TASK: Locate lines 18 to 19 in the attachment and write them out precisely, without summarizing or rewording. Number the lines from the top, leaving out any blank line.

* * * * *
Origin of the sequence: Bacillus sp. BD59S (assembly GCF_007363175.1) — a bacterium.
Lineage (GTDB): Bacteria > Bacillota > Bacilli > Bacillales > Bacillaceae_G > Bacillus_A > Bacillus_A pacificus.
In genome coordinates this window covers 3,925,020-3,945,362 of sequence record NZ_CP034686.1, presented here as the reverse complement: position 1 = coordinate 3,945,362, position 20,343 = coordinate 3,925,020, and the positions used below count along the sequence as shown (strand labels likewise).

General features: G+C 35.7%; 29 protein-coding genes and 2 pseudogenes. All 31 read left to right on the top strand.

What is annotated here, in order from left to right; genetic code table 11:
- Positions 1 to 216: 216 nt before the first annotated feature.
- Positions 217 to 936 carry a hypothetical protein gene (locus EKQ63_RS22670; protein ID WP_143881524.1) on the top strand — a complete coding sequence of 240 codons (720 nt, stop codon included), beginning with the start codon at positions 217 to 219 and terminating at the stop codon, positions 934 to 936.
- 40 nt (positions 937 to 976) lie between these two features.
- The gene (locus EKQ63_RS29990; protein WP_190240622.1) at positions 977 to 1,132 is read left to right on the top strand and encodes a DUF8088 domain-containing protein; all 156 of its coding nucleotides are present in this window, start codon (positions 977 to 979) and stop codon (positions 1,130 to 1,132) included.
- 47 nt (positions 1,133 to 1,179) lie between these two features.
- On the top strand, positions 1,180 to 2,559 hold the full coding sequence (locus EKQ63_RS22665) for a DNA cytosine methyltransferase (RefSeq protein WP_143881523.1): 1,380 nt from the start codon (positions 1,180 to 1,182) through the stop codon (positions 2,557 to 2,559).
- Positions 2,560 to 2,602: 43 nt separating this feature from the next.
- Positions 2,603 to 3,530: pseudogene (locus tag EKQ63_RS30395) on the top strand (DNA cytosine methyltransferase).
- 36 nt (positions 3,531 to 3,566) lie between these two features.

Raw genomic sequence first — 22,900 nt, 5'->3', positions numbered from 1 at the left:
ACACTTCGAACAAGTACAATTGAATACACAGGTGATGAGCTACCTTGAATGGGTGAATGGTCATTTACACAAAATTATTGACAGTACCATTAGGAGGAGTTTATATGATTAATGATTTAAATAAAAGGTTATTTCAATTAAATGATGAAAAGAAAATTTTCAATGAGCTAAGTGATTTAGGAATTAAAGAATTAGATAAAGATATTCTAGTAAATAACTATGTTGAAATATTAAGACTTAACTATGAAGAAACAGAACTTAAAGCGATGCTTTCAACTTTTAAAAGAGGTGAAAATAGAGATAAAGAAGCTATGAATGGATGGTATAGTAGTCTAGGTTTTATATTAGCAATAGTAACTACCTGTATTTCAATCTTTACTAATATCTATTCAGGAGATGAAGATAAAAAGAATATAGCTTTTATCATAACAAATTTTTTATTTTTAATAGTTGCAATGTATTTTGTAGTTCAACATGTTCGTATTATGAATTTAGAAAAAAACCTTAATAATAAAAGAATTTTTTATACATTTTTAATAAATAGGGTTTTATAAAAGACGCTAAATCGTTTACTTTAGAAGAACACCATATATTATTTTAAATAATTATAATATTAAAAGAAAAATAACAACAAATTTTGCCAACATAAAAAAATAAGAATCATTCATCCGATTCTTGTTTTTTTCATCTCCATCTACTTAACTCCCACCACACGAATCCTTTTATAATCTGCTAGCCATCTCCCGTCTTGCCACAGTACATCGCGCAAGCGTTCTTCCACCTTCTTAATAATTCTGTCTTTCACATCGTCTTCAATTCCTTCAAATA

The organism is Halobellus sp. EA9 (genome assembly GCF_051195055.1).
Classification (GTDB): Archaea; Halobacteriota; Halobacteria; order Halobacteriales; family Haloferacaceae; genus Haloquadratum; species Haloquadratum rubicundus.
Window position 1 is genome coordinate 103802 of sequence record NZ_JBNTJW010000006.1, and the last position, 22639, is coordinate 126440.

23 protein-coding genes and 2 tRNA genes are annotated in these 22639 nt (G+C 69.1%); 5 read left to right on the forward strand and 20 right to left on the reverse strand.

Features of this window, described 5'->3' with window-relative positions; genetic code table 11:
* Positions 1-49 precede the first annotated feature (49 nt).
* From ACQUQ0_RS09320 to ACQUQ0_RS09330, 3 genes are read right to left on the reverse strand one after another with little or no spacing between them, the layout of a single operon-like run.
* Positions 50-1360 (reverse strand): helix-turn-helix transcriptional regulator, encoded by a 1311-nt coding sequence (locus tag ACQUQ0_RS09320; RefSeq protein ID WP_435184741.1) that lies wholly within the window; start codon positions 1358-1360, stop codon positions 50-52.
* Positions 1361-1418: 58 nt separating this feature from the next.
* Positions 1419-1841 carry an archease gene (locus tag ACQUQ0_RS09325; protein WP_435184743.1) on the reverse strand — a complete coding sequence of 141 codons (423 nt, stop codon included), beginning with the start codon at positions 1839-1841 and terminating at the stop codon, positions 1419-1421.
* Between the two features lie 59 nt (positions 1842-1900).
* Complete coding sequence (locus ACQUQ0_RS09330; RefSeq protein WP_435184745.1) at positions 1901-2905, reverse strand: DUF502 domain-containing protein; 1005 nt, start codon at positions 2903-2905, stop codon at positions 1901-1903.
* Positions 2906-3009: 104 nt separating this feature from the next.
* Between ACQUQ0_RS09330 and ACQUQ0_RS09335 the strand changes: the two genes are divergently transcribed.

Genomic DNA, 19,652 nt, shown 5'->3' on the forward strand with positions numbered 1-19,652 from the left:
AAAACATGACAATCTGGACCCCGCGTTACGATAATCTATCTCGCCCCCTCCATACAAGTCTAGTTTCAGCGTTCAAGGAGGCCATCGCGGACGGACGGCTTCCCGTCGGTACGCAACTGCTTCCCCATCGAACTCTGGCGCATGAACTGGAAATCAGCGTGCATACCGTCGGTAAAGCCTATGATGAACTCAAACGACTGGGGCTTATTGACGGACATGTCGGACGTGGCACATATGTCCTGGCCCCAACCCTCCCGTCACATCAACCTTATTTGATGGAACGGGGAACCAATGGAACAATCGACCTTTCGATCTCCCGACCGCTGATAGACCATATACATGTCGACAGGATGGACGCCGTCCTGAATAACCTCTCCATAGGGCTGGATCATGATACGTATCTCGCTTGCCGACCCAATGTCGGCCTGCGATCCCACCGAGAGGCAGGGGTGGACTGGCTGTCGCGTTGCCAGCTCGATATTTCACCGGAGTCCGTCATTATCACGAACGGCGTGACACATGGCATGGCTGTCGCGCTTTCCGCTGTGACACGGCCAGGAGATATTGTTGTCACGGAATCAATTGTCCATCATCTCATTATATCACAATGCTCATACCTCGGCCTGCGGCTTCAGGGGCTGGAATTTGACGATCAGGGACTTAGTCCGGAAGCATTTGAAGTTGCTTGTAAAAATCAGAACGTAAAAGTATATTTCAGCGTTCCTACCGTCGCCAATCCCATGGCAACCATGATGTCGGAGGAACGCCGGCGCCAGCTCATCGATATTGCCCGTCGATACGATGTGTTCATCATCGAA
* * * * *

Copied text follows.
Classification (GTDB): Archaea; Halobacteriota; Halobacteria; order Halobacteriales; family Haloferacaceae; genus Haloquadratum; species Haloquadratum rubicundus.
Window position 1 is genome coordinate 103802 of sequence record NZ_JBNTJW010000006.1, and the last position, 22639, is coordinate 126440.